Chicks are cute, salmonella is not

Those cute baby chicks are hatching everywhere, before you pick one up, be aware of the germ called salmonella that could make you very sick.

Thinking about giving a cute little chick or duckling to someone for Easter? You may want to reconsider once you realize that sweet little bird may be filled with salmonella. This is the time of the year where you will see adorable chicks and ducklings on display and for sale at feed stores and other sites. Children and adults may have the opportunity to touch the birds or areas where they are displayed. Because these little fellows are so soft and cuddly, many folks don’t realize the potential danger lurking within baby poultry, especially to young children. Each spring, the CDC reports some children become infected with salmonella, but it is important to remember that illness can happen from these baby birds or adult birds at any time of the year.

Exposure to salmonella can happen by holding live poultry, touching items where the bird lives, such as cages or feed and water bowls. Young children are more susceptible to this infection because their immune system is still developing and they tend to put their fingers or other items into their mouths after handling the poultry.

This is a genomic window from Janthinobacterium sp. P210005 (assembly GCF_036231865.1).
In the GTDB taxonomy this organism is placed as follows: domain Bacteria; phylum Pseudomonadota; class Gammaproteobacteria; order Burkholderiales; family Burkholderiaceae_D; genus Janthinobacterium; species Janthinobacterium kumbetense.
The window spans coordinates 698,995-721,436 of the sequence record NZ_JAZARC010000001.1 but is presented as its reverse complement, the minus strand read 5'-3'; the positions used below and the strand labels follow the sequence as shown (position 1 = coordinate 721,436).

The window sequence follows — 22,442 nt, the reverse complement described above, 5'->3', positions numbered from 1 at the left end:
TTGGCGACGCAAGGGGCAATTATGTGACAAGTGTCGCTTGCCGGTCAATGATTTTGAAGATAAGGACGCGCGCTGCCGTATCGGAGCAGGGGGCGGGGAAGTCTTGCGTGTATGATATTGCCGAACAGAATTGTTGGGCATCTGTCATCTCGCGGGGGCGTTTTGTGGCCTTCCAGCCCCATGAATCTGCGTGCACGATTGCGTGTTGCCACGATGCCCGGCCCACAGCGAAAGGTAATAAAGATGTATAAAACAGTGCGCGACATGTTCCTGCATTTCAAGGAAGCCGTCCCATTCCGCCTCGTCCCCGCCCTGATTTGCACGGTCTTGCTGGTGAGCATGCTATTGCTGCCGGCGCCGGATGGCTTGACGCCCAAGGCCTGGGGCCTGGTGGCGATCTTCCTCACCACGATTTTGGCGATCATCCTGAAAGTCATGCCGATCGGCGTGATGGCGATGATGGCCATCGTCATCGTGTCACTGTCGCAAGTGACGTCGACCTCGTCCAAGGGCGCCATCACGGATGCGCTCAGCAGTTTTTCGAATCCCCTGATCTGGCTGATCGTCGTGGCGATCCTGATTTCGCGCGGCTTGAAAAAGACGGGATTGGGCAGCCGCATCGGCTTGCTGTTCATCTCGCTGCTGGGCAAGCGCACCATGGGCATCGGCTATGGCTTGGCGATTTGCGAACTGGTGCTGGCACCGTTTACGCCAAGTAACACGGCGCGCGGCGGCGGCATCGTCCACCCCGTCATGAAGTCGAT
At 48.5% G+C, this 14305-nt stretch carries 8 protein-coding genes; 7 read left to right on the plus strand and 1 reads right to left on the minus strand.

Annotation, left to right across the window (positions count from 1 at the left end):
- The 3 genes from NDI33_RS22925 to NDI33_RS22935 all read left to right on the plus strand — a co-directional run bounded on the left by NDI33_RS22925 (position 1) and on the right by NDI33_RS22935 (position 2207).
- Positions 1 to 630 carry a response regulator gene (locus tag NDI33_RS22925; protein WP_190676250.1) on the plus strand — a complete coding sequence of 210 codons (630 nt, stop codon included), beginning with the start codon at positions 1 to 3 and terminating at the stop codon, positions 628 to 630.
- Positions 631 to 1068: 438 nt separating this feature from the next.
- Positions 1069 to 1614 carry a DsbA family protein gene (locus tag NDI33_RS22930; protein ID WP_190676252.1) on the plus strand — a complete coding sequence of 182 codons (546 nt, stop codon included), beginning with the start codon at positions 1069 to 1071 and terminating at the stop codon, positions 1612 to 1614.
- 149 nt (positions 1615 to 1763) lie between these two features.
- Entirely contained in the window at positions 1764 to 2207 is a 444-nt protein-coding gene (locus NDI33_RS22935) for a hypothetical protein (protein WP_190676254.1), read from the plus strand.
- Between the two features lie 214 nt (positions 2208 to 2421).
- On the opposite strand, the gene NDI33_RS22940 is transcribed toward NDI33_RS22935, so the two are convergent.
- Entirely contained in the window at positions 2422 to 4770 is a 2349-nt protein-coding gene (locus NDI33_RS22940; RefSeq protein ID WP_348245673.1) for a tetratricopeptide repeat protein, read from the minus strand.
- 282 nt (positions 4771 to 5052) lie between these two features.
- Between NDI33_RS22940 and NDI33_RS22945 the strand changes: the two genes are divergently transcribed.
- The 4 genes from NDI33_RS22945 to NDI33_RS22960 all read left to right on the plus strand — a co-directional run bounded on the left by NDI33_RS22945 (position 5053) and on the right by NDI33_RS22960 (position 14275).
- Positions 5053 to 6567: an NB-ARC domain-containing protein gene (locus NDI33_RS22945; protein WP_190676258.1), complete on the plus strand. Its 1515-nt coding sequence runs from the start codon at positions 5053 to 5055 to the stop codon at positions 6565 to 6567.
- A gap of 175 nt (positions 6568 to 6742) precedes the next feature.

Symptoms of salmonella include diarrhea, vomiting, fever and/or abdominal cramps. Occasionally hospitalization may occur. Populations most vulnerable to salmonella are infants, elderly, and those with weakened immune systems such as cancer, AIDS, asthma or transplant patients.

To reduce the chances of salmonella infection from live poultry, Michigan State University Extension suggests following these guidelines:

  • Wash hands thoroughly with soap and water right after touching live baby poultry or anything in the area where they live and roam. If soap and water are not available, use hand sanitizer.
  • An adult should supervise hand washing of younger children, to ensure a thorough job is done.
  • Don’t let children younger than 5-years-old handle or touch chicks, ducklings, or other live poultry.
  • Don’t snuggle or kiss the birds, touch your mouth or eat or drink around the live baby poultry.
  • Don’t let live baby poultry inside the house, in bathrooms, or especially in areas where food or drink is prepared, served, or stored, such as kitchen or outdoor patios.
  • Don’t clean any equipment or materials associated with raising or caring for live poultry, (cages or feed or water containers) inside your house.
  • Don’t give live baby poultry as gifts to young children.

So before you start petting and giving the cute little chick all your springtime love, make sure you will have a sufficient place to wash, you are set up at home with an outdoor setting if you decide to bring home a chick or two, and you lead by example with your children by gently petting and then washing your hands so you don’t get sick.

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